The system is provided as a single piece that can be separated into two components, the box  and interlocking labels. "The box label can be assembled by folding the scored corners into a box held in place by folded locks and hangs on to the IV tubing under the infusion pump," he explained. "A 90-degree twist unlocks the box label and slides down the IV line. The interlocking label wraps around near the terminal end of the IV line. A matching drug name confirm the content of the IV tubing." For a demonstration of the box label assembly and interlocking label, view this link

Vera explained that "patients receiving multiple IV medications commonly have central lines with 1 to 3 lumens or access ports. The use of color is to distinguish one access port from another. This line differentiation enables the nurses to organize and identify the IV lines efficiently and group together medications to prevent drug incompatibility reaction. A high visibility masking tape  (0.5 inch wide) can be attached across the bottom half of the box label and its color should be consistent with the interlocking label." 

The labels are designed to be assembled in medication room or bed side, but the possibilities are endless. “This is my mission in life, not only at the bedside, but to spread the idea to other healthcare professionals,” he said.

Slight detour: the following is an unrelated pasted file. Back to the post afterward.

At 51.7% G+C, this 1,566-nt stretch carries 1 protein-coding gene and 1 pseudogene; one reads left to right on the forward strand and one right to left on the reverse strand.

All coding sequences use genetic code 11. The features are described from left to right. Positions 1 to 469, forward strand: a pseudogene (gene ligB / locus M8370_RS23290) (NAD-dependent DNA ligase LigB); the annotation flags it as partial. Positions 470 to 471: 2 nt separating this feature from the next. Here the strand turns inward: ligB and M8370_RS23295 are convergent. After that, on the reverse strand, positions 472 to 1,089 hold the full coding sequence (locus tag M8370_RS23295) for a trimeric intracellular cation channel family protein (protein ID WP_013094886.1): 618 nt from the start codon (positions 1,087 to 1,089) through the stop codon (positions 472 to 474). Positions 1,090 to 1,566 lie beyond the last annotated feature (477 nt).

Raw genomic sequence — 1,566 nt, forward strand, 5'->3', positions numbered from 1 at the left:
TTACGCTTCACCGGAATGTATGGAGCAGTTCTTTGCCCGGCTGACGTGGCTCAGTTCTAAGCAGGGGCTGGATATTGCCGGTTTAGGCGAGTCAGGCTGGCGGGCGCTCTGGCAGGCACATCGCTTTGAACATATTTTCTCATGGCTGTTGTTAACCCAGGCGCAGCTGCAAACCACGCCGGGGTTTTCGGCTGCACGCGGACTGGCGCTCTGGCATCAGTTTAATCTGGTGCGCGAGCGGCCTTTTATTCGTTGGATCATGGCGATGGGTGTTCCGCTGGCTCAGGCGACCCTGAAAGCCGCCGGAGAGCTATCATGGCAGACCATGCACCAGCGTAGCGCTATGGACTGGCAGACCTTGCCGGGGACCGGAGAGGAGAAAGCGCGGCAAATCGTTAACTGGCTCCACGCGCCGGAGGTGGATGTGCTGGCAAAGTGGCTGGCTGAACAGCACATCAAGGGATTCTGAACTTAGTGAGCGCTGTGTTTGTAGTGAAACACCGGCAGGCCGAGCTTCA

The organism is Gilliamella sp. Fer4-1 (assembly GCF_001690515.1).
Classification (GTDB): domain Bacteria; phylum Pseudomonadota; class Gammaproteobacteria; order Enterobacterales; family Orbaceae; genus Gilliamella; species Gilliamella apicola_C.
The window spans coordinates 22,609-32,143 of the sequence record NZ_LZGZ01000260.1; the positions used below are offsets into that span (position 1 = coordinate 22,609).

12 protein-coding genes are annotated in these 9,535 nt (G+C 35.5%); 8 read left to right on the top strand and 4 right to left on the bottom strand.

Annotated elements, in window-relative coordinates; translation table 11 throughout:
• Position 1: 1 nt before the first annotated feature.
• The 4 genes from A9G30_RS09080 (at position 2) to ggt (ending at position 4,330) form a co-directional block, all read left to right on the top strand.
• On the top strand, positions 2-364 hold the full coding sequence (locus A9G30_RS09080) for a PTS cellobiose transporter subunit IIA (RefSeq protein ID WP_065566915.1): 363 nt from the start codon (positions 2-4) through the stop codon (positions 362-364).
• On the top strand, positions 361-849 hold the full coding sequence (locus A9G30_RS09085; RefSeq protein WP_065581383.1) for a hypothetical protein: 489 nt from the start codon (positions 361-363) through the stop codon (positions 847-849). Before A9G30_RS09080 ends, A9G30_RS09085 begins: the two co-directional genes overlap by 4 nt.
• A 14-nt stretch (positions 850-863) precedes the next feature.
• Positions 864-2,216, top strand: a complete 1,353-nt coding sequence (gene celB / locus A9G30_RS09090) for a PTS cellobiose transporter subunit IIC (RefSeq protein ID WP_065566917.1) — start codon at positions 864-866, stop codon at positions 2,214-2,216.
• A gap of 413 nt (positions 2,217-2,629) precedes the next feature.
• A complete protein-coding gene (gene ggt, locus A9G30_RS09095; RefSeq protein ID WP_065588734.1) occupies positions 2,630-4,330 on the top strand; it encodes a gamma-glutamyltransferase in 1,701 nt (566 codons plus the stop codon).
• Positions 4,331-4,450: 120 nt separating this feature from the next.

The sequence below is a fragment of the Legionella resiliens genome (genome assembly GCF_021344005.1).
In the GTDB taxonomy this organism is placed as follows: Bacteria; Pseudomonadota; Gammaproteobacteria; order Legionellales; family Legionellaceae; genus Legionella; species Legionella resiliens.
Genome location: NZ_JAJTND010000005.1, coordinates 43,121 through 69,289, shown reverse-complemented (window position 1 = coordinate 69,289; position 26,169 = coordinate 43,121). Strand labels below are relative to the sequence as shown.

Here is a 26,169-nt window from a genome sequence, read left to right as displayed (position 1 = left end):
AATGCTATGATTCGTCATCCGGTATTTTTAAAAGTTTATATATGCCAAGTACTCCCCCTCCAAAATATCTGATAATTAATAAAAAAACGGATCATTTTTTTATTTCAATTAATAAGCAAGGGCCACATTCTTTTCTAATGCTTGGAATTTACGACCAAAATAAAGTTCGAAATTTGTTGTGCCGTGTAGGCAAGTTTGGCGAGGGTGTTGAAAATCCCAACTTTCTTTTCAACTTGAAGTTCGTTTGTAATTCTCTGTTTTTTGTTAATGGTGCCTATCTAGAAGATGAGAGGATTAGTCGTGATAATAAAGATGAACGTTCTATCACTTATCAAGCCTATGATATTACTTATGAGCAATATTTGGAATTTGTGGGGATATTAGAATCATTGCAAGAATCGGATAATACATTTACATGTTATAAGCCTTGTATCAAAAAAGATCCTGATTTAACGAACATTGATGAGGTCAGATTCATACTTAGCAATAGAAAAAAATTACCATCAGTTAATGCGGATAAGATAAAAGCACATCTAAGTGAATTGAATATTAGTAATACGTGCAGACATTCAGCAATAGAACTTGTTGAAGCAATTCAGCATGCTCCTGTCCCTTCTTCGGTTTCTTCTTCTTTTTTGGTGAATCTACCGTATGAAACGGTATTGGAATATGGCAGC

Vera also told MD+DI that "in 2012, Sonia Pinkney, a human factors engineer at the Centre for Global eHealth Innovation, University Health Network in Toronto, Canada sent me an email inquiring about Nurse Buddy.  She is a part of the Health Technology Safety Research Team (HTSRT) conducting a multi-phase research study on mitigating risks associated with multiple IV infusions.  One phase of the study consists of a simulated laboratory study to identify and quantify the effectiveness of potential mitigating solutions (both technical and practice-related).  In researching potential interventions to manage IV line complexity, she came across  Nurse Buddy. 

"The study, involving 40 ICU nurses from a Toronto hospital, is the first empirical comparison of methods to reduce mix-ups with multiple IVs," he continued. "Eleven IV lines were used to simulate a typical case. The combination of labels and organizers improved both accuracy and efficiency in identifying IV lines. No errors occurred when using the Nurse Buddy line organizer and pre-printed labels. The results suggest that line labels/organizers may increase infusion identification accuracy and efficiency." Infusion Safety shares a link to the study published in the Critical Care Medicine Journal in the July 2019 issue. 

"Based on these findings, we zeroed in on developing an enhanced, simple, and foolproof system to reduce if not eliminate medication errors and misconnection. Nurse Buddy is an integrated infusion system that decreases visual complexity, augments organization, and improves visual feedback to nurses."

Nurse Buddy is sold online for $3.00 each or $250 for a box of 100.

Nurse Buddy was displayed at Steven Label & Robinson Printing’s Booth at BIOMEDevice San Jose last December (where MD+DI got to see a demo; picture above) and will be at Steven Label & Robinson Printing’s Booth (#1854) at the upcoming MD&M West 2020 show in Anaheim, on February 12th from noon to 3pm.